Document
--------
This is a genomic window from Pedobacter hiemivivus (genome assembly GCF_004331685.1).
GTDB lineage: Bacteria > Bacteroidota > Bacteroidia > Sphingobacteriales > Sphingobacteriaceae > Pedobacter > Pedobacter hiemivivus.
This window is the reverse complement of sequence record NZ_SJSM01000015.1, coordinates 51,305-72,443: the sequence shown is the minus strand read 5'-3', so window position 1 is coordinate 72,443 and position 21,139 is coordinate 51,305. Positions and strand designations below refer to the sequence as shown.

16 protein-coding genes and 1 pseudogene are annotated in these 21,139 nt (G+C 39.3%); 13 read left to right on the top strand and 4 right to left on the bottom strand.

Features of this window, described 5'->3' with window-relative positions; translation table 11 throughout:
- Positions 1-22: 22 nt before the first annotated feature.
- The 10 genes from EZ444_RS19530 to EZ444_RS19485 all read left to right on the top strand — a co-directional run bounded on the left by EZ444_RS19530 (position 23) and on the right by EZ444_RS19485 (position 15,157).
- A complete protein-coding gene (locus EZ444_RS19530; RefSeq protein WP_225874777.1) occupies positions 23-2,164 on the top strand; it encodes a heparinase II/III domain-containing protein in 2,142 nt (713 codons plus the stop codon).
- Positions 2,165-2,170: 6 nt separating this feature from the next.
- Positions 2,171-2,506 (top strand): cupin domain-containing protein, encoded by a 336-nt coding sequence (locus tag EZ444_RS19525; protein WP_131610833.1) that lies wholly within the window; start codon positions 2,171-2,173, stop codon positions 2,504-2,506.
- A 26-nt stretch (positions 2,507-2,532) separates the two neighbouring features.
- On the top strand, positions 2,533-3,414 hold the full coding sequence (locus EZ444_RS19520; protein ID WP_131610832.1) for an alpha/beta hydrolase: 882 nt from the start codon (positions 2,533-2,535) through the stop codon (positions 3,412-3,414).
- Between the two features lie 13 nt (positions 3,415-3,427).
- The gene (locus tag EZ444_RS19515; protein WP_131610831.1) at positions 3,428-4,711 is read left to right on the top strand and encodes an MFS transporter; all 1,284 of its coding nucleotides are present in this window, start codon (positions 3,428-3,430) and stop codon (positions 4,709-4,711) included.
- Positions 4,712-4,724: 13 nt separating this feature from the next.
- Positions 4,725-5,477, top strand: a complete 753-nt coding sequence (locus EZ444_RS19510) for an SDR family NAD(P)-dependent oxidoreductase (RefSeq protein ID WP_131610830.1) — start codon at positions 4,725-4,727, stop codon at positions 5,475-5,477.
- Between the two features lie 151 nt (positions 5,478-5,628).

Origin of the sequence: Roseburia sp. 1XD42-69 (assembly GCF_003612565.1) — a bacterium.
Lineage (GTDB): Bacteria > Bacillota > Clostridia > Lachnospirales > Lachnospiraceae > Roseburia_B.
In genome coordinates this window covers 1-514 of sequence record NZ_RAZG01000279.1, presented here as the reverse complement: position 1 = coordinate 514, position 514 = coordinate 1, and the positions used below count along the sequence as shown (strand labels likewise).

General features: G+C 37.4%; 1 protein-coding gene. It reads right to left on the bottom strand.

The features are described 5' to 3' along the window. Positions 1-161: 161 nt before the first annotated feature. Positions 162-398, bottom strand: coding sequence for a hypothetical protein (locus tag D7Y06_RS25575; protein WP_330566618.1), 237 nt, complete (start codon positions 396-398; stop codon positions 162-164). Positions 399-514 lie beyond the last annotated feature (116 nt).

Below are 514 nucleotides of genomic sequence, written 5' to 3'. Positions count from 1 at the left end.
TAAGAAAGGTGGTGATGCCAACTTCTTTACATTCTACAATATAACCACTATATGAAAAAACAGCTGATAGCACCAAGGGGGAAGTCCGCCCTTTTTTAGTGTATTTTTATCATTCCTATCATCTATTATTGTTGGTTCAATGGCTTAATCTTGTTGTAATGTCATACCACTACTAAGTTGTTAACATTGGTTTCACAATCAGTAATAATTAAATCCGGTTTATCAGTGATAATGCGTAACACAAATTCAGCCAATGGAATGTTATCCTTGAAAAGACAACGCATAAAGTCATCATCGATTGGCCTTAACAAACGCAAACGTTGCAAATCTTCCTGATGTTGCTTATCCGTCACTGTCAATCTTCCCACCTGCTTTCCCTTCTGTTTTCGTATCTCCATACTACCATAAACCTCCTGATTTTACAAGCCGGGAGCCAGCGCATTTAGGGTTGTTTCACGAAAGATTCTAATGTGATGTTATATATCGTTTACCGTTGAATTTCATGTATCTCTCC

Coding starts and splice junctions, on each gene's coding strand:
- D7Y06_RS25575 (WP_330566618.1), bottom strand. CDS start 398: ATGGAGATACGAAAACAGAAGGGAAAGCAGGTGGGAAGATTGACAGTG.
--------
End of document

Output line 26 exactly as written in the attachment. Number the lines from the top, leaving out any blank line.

- D7Y06_RS25575 (WP_330566618.1), bottom strand. CDS start 398: ATGGAGATACGAAAACAGAAGGGAAAGCAGGTGGGAAGATTGACAGTG.